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1. cbc: A short history of building to be demolished for Tour des Canadiens
2. Little Things.com...an intact 60's interior
3. Arch Daily: What's Worth Saving
4. Globe and Mail: Toronto City Hall at 50
5. Globe and Mail: Rehabilitating two Pre-Confederation Houses in Toronto
6. The Globe and Mail: Gardiner Expressway East Section..
7. New Legislation a Threat to New York City Heritage
8. Globe and Mail: Protecting Modernist Heritage
9. Toronto Star: Guild Inn Update
10. Guardian: A Carbuncle--To Demolish or Not to Demolish
11. Globe and Mail: Archaeological Discovery at Globe and Mail Site
12. Urban Toronto: Archaeological Discovery in Toronto, 1831 Market
13. BBC: The Fight to Save Kolkata's Heritage Homes
14. Winnipeg Free Press: Endangered species: 90-year-old wooden barn one-of-a-kind in Western Canada

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1. cbc: A short history of building to be demolished for Tour des Canadiens

Building housed new immigrants, then interned Ukrainians during World War I

The building at 1162 St-Antoine St. W. shortly after construction. It was built as temporary logding for new immigrants, then to intern "enemy aliens" during World War I, mostly Ukrainians. (Library and Archives Canada)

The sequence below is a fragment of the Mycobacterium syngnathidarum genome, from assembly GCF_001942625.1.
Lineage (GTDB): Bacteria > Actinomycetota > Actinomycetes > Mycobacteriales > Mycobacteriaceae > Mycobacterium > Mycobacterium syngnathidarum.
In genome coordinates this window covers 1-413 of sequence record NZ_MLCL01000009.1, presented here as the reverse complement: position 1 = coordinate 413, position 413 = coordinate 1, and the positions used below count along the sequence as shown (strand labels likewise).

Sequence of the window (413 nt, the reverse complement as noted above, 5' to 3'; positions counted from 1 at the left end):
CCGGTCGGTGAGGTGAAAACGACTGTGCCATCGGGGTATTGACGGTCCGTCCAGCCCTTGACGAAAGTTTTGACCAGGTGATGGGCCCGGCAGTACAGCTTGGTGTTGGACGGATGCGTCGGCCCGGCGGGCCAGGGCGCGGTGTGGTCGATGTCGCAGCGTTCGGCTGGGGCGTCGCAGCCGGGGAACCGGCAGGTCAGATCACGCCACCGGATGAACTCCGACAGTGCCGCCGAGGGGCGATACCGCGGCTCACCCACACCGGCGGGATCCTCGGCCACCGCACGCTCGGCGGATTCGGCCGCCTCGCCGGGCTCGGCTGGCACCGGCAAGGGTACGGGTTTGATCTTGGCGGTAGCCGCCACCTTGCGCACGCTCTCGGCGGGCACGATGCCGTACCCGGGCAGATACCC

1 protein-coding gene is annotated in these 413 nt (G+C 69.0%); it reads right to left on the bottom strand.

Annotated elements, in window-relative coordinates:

Heritage activists are decrying the demolition of a historical building to make way for the third condo tower with the Montreal Canadiens brand.

The building at 1162 St-Antoine St. West, built in 1914, has a rich and dark history. It was used, among other things, to intern Ukrainians who were considered "enemy aliens" during the First World War.

Here's a short history of the structure, according to a historical study made for the Office de consultation publique de Montréal.

Inaugurated as Immigration Hospital and Detention Building, it welcomed, processed and medically treated new immigrants. It was also a temporary housing for deported immigrants.


2. Little Things.com...an intact 60's interior

This Old Ladys Home Looks Ordinary&But What She Did Inside? UNBELIEVABLE!

I remember so many interiors like this in high school

A96-year-old Toronto resident is selling her two-story home located in the West Toronto neighborhood of Bloor West Village. From the outside, the house doesn’t look like anything out-of-the-ordinary, and even her neighbors had no idea the surprise she kept inside…

Decorated in perfect style circa 1965, the home is intricately and gorgeously decorated in the 1950s and ’60s era — from floor to ceiling. We’re talking metallic wallpaper, modern baroque prints, colorful carpeting, and neo-ornate splendor and much, much more.